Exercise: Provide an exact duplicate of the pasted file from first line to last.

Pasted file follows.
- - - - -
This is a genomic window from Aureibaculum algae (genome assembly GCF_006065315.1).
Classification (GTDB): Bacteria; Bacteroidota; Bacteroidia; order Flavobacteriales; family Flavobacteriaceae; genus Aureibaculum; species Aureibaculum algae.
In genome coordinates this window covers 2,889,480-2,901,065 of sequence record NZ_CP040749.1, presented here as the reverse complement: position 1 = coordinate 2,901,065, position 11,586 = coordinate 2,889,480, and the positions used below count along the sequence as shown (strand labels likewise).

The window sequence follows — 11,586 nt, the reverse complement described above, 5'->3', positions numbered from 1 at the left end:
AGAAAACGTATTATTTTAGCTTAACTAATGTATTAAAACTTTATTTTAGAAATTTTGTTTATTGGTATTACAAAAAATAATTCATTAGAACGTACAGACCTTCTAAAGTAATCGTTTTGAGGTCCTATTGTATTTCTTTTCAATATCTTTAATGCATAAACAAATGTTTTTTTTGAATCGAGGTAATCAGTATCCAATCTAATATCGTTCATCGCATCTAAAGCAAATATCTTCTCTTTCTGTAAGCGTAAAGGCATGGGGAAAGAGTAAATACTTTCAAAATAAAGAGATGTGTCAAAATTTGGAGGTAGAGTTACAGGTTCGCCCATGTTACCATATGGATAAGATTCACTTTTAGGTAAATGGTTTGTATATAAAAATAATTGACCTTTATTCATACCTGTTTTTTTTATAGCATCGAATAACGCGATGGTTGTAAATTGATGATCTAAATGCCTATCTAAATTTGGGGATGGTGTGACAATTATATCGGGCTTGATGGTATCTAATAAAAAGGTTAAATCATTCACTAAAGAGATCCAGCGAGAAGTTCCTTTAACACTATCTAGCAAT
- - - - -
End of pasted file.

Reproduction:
This is a genomic window from Aureibaculum algae (genome assembly GCF_006065315.1).
Classification (GTDB): Bacteria; Bacteroidota; Bacteroidia; order Flavobacteriales; family Flavobacteriaceae; genus Aureibaculum; species Aureibaculum algae.
In genome coordinates this window covers 2,889,480-2,901,065 of sequence record NZ_CP040749.1, presented here as the reverse complement: position 1 = coordinate 2,901,065, position 11,586 = coordinate 2,889,480, and the positions used below count along the sequence as shown (strand labels likewise).

The window sequence follows — 11,586 nt, the reverse complement described above, 5'->3', positions numbered from 1 at the left end:
AGAAAACGTATTATTTTAGCTTAACTAATGTATTAAAACTTTATTTTAGAAATTTTGTTTATTGGTATTACAAAAAATAATTCATTAGAACGTACAGACCTTCTAAAGTAATCGTTTTGAGGTCCTATTGTATTTCTTTTCAATATCTTTAATGCATAAACAAATGTTTTTTTTGAATCGAGGTAATCAGTATCCAATCTAATATCGTTCATCGCATCTAAAGCAAATATCTTCTCTTTCTGTAAGCGTAAAGGCATGGGGAAAGAGTAAATACTTTCAAAATAAAGAGATGTGTCAAAATTTGGAGGTAGAGTTACAGGTTCGCCCATGTTACCATATGGATAAGATTCACTTTTAGGTAAATGGTTTGTATATAAAAATAATTGACCTTTATTCATACCTGTTTTTTTTATAGCATCGAATAACGCGATGGTTGTAAATTGATGATCTAAATGCCTATCTAAATTTGGGGATGGTGTGACAATTATATCGGGCTTGATGGTATCTAATAAAAAGGTTAAATCATTCACTAAAGAGATCCAGCGAGAAGTTCCTTTAACACTATCTAGCAAT